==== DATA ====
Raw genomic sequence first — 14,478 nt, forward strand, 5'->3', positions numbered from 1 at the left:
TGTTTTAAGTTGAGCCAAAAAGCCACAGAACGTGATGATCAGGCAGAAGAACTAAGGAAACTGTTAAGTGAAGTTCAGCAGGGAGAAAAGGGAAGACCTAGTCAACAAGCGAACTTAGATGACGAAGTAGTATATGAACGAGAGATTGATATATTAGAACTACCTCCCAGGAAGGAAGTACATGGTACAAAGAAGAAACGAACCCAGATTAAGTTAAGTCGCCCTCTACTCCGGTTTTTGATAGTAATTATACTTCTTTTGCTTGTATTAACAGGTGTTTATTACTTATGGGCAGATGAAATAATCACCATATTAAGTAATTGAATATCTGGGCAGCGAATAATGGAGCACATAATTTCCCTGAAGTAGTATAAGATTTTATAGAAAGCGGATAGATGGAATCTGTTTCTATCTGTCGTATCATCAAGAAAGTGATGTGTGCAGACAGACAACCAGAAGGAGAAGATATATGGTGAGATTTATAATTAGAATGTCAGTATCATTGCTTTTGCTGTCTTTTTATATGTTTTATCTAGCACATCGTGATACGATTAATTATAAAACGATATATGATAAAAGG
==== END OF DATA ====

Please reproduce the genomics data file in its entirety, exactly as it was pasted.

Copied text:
Raw genomic sequence first — 14,478 nt, forward strand, 5'->3', positions numbered from 1 at the left:
TGTTTTAAGTTGAGCCAAAAAGCCACAGAACGTGATGATCAGGCAGAAGAACTAAGGAAACTGTTAAGTGAAGTTCAGCAGGGAGAAAAGGGAAGACCTAGTCAACAAGCGAACTTAGATGACGAAGTAGTATATGAACGAGAGATTGATATATTAGAACTACCTCCCAGGAAGGAAGTACATGGTACAAAGAAGAAACGAACCCAGATTAAGTTAAGTCGCCCTCTACTCCGGTTTTTGATAGTAATTATACTTCTTTTGCTTGTATTAACAGGTGTTTATTACTTATGGGCAGATGAAATAATCACCATATTAAGTAATTGAATATCTGGGCAGCGAATAATGGAGCACATAATTTCCCTGAAGTAGTATAAGATTTTATAGAAAGCGGATAGATGGAATCTGTTTCTATCTGTCGTATCATCAAGAAAGTGATGTGTGCAGACAGACAACCAGAAGGAGAAGATATATGGTGAGATTTATAATTAGAATGTCAGTATCATTGCTTTTGCTGTCTTTTTATATGTTTTATCTAGCACATCGTGATACGATTAATTATAAAACGATATATGATAAAAGG